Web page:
Last updated: August 17, 2019
Topic: BusinessConstruction
Sample donated:

Korean Airlines

Korean Airlines (ICAO code: KAL, IATA code: KE) started in 1962 as an “intergovernmental enterprise” (Korean Air, n.d.). The airline was a shoot-off of the botched Korea National Airlines or KNA which was formed in 1948 (n.d.). But KAL failed again due to poor supervision. In March 1969, a private airline was formed- Korean Air. The privatized airline is what had become of the intergovernmental venture. Since its inception, KAL has grown 150 times. It has also passed the IATA Operational Safety Audit benchmark for global safety management. But like any other airlines, KAL has its share of mishaps. In the 90s, Korean Air was plagued with poor safety standing.

We Will Write a Custom Essay Specifically
For You For Only $13.90/page!


order now

In the 90s, KAL had thee deadly accidents, including one which resulted in 228 deaths, putting a major dent on KAL’s reputation. Below is the summary of these fatal accidents.

 

Type
Date
Time
Departure Airport
Destination Airport
Fatalities
Boeing 747-3B5
6 Aug. 1997
01:42
Seoul-Gimpo (Kimpo) International Airport, South Korea
Guam-A.B. Won Pat International Airport, Guam
228
McDonnell Douglas MD-11
15 Apr 1999
16:04
Shanghai-Hongqiao, China
Seoul-Gimpo (Kimpo) International Airport, South Korea
3
Boeing 747-2B5F (SCD)
22 Dec. 1999
18:38 UTC
London-Stansted Airport, United Kingdom
Milano-Malpensa Airport, Italy
4
Table 1. Summary of KAL accidents in the 1990s (Aviation-Safety.net, 2008)

The deadliest accident occurred on August 6, 1997. The ill-fated flight was bound South Korea- Guam (Aviation-Safety.net, 2008). The aircraft used was a Boeing 747-3B5, registration HL7468, flight number 801, C/n/msn 22487/605, cycles 8552, and engines 4 Pratt & Whitney JT9D-7R4G2 (2008). It had a total crew of 23, 22 of whom died, and 231 passengers, with 206 dead (2008). The plane was already near Guam-Agana International Airport when it had its accident.

According to the Aviation Safety database, the plane was performing a night-time approach to Guam runway 06L but due to the unavailability of the ILS glide slope system, the aircraft instead used a VOR/DME approach. The plane then fell 800 feet below the prescribed altitude hit the 709 Nimitz Hill at 650 feet before colliding into a jungle valley (Aviation Safety.net, 2008). The aircraft stopped at a height of 560 feet, 250 m from the UNZ VORTAC, which was on top of Nimitz Hill.  Following the investigation, it was concluded that the software fix for the Minimum Safe Altitude Warning (MSAW) system of Agana Center Radar Approach Control (CERAP) did not function as expected (2008). The software fix was installed to solve the problems of high rates of false MSAW alarms at the airport. However, since KAL’s drop was below MDA, it was not identified at the Agana CERAP (2008).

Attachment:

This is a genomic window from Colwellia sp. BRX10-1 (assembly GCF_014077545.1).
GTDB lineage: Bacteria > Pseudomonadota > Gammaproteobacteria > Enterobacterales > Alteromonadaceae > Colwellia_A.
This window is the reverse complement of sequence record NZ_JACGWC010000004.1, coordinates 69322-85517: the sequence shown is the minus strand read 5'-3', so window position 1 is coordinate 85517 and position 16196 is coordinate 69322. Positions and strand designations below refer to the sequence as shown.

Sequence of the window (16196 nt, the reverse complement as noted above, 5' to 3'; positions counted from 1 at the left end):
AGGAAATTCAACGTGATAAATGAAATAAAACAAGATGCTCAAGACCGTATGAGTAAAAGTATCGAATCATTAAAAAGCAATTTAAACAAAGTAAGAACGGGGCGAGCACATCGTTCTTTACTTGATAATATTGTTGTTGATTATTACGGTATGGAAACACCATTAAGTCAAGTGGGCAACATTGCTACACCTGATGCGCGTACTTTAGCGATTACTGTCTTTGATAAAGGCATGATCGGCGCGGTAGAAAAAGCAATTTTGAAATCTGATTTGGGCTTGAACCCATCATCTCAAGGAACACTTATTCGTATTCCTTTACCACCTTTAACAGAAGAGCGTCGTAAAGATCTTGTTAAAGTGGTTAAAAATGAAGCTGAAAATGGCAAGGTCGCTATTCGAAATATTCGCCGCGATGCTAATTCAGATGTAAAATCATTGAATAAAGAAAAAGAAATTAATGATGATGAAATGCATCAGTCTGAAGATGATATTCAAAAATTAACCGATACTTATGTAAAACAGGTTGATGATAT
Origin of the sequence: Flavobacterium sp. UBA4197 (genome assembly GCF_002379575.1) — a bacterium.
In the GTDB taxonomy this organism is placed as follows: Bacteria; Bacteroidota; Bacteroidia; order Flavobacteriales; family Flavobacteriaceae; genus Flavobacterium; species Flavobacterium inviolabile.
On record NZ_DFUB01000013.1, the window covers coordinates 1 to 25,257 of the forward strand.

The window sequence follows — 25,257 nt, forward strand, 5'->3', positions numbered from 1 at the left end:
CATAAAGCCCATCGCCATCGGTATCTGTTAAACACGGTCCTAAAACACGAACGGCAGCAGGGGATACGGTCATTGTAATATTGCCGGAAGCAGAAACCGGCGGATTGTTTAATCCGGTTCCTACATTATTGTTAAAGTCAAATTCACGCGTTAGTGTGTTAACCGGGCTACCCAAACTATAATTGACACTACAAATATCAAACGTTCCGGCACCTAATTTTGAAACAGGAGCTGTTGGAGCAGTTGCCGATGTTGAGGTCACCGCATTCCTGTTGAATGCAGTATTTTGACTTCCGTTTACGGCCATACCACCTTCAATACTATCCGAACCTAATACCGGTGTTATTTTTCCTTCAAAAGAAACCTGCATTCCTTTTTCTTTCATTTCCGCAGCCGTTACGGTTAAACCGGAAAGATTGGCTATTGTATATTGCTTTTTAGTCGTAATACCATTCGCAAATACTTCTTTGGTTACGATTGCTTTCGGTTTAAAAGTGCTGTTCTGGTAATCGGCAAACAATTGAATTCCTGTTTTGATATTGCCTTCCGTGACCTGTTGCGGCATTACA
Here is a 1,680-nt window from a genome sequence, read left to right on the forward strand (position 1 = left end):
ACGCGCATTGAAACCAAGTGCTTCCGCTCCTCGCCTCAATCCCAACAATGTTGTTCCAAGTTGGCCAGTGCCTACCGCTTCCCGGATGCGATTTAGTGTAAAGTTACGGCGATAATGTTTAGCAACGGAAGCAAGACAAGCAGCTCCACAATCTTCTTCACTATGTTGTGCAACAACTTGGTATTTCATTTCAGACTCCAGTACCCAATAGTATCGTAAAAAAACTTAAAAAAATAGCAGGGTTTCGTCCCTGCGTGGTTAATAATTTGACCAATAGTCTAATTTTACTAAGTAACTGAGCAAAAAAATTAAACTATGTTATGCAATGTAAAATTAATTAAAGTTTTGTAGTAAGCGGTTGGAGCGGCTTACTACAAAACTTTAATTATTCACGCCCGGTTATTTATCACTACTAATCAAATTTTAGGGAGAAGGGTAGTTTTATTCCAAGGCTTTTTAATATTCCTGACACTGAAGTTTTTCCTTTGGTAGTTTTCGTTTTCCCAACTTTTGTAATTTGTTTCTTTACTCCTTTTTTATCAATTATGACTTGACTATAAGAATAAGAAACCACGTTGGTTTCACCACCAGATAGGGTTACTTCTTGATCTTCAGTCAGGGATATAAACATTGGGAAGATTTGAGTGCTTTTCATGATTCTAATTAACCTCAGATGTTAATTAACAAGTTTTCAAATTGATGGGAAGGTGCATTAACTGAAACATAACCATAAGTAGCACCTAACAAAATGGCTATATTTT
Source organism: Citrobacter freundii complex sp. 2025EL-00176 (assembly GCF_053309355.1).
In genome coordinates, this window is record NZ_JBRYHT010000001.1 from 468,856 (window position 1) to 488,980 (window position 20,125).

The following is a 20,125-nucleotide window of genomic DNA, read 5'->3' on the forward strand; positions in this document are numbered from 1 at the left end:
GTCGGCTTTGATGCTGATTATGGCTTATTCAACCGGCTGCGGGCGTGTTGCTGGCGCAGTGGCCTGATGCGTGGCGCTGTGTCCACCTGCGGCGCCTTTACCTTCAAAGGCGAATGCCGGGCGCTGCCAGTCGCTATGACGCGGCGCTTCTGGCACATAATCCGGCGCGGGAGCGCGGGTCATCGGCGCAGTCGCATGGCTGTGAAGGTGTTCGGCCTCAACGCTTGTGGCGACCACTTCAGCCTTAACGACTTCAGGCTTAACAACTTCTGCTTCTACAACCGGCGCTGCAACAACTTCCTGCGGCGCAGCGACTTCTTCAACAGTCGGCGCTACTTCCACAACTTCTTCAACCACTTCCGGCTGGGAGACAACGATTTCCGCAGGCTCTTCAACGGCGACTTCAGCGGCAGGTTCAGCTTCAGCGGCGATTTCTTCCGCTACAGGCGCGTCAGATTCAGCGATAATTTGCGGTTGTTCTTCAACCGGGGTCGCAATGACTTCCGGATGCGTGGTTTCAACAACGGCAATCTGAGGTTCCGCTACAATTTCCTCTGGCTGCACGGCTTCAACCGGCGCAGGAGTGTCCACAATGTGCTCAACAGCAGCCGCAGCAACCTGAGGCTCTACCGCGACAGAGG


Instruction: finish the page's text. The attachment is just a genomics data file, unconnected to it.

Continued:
Another cited probable cause of the accident was the flight captain’s failure to execute the VOR/DME approach and the first officer’s and flight engineer’s failure to monitor and double check the captain’s method (Aviation Safety.net, 2008).  The captain’s exhaustion and insufficient flight crew training of Korean Air were also said to contribute to the fatal accident (1998).

Before Korean Air could recover from this accident, the airline got into another fatal accident nearly two years after.

On April 15, 1999, on a flight from China to South Korea, the aircraft suffered some cargo problems which resulted in the death of 8 individuals (Aviation Safety.net, 2008). The aircraft used was a McDonnell Douglas MD-11, with registration HL7373, C/n/msn 48409/490, engines 3 Pratt & Whitney PW4462 (2008). The aircraft was 10 km or 6.3 miles South West of Shanghai Hongqiao Airport in China (2008).

According to the Aviation Safety database, the aircraft, flight 8509, was loaded with 68 tons of cargo (Aviation Safety.net). Shanghai Tower cleared the flight for takeoff. Upon takeoff, the officer received the go signal from the Shanghai Departure to ascend to 1500 feet (2008). When the aircraft had reached 4500 feet, the captain received calls from the first officer informing him that the required altitude is 1500 feet, thereby making 4000 feet too high. The captain then rammed the control button, causing the aircraft to plummet down rapidly. The crew members tried to steer it but it was too late. The plane hurtled into an industrial development zone 6 miles southwest of Hongqiao airport (2008).

In 1999, KAL again encountered another fatal accident, killing 4 individuals. It happened on Dec. 22, 1999, on a United Kingdom- Italy flight (Aviation Safety.net, 2008).  The aircraft used was a Boeing 747-2B5F, registration HL7451, c/n/msn 22480/448, and engines 4 Pratt & Whitney JT9D-7Q (2008).  The accident occurred near Great Hallingbury in UK.